The similarities were even stronger in the case of Punjabis and Muslims – even though I am neither Punjabi nor religious. For about four months, I lived in Malviya Nagar, a Punjabi neighbourhood. My Punjabi language skills invoked such an affinity that within weeks I had an udhar system working with two local grocery stores.


Everywhere in Delhi, one overhears the azaan. Is it that moezzins in Delhi recite the azaan in a highly melodic way. My Swedish-Pakistani friend Prof Ishtiaq helped me understand that the azaan is also an assertion of Indian plurality and rights of the Muslim there.


As if to appreciate this plurality, I would candidly discuss the Kashmir question as well as the situation of Indian Muslims with my non-Muslim friends and comrades. My interaction with Muslim and Kashmiri students at Jamia Millia Islamia, with which I was attached, helped me enrich my understanding of their situation. While Kashmiri students – infested with conspiracy theories – visualised Pakistan as an Islamic paradise, Indian Muslims have no such illusions about Pakistan even if, like any other Indian, they are concerned about the crises in our country.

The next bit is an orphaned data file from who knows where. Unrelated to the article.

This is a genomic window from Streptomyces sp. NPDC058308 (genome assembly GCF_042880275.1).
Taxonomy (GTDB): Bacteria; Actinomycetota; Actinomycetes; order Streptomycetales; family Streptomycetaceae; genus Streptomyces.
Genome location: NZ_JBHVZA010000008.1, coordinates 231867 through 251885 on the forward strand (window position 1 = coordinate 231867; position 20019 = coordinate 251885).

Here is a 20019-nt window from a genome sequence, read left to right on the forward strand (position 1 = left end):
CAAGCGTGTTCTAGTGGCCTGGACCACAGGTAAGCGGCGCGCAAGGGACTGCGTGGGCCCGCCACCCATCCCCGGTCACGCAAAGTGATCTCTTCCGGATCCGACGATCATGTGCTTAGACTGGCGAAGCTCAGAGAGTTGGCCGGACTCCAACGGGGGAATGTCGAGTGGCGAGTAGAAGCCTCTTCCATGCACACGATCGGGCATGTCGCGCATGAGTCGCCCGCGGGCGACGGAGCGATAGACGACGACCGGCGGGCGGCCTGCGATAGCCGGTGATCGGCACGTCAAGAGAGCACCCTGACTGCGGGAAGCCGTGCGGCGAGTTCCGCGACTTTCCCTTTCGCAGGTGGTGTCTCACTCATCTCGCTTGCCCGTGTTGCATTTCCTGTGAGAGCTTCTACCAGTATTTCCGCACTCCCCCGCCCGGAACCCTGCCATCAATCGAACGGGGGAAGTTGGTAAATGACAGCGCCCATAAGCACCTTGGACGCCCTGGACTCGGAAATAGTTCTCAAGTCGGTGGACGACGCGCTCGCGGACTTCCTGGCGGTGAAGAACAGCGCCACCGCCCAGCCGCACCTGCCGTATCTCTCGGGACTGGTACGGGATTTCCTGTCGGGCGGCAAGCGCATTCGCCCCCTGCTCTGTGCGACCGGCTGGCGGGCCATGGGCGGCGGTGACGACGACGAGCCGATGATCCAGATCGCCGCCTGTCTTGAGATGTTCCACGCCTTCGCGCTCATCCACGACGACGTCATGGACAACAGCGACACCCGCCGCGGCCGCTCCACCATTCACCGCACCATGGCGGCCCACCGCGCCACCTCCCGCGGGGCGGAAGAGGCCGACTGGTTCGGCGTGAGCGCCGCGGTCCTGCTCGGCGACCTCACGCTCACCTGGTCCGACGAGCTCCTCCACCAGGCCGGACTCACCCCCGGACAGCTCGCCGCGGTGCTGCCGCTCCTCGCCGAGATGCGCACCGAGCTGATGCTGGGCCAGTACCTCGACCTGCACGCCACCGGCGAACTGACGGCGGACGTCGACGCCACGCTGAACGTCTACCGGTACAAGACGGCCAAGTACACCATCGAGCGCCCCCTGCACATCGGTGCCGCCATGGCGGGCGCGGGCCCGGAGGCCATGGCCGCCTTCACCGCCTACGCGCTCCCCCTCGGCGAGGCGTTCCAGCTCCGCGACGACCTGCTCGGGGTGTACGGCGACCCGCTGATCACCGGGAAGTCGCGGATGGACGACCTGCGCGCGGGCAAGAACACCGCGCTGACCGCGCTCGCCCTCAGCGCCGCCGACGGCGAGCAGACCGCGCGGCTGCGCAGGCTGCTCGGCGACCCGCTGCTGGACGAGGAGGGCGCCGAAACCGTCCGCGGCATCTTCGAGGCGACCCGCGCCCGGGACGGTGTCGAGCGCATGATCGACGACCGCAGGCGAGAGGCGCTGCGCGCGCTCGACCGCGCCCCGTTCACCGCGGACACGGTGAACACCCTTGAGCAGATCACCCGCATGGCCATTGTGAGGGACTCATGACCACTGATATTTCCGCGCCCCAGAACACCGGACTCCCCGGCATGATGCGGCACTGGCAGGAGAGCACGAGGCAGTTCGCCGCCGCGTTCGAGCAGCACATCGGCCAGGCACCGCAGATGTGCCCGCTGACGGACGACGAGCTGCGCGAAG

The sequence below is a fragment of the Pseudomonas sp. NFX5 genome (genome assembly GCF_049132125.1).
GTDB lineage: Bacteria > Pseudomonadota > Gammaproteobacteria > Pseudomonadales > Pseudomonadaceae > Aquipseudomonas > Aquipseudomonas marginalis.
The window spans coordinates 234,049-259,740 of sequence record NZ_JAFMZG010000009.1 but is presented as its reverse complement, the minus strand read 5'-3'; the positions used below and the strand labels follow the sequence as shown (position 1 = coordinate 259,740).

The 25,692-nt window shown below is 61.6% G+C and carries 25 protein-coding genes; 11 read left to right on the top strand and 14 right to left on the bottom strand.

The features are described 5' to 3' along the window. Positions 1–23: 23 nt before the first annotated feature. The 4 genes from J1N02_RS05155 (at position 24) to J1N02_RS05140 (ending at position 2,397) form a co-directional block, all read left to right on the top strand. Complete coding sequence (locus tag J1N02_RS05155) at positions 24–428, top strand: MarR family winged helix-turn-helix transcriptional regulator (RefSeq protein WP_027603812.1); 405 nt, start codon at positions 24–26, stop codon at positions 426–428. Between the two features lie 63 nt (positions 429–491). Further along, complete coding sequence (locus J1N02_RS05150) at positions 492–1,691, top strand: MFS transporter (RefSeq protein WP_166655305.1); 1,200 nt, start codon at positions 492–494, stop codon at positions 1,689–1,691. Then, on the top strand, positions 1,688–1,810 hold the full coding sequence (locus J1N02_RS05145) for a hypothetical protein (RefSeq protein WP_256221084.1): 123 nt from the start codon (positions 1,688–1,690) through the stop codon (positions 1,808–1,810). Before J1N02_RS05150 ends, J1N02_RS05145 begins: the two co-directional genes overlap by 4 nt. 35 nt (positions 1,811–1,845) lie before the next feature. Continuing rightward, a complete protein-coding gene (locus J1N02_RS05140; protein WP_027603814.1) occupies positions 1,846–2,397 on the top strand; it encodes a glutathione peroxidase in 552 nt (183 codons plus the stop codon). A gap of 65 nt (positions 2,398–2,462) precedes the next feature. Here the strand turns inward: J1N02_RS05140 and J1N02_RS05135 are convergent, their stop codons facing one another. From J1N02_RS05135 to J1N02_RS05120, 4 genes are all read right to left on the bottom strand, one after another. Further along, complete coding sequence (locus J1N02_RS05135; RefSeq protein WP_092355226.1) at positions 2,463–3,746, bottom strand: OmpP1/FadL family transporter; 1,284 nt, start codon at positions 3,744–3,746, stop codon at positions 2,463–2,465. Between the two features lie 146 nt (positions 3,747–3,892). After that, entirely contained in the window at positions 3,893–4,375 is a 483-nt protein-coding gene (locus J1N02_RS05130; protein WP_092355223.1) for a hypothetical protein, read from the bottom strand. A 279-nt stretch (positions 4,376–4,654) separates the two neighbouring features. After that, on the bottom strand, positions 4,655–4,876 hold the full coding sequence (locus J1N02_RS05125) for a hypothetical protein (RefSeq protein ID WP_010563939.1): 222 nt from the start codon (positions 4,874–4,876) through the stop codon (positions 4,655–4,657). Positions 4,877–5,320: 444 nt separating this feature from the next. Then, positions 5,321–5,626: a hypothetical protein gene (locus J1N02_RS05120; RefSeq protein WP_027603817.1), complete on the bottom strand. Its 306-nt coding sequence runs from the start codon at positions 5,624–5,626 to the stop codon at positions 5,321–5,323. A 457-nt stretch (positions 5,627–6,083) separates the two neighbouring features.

Also, like any other religious community, Muslims are divided along ideological and sectarian as well as class and caste lines. Jamia Millia epitomises Muslim diversity as well as the cultural progress Indian Muslims have made.


Imagine a campus in Pakistan with statues of Mirza Ghalib and Maulana Jauhar. While the road to the Mir Taqi Mir Hall is dedicated to Manto, a beautifully built auditorium is attributed to Noam Chomsky. However, my favourite hang-out was the Castro Café surrounded by the M F Hussain Gallery and the Maulana Azad Hostel.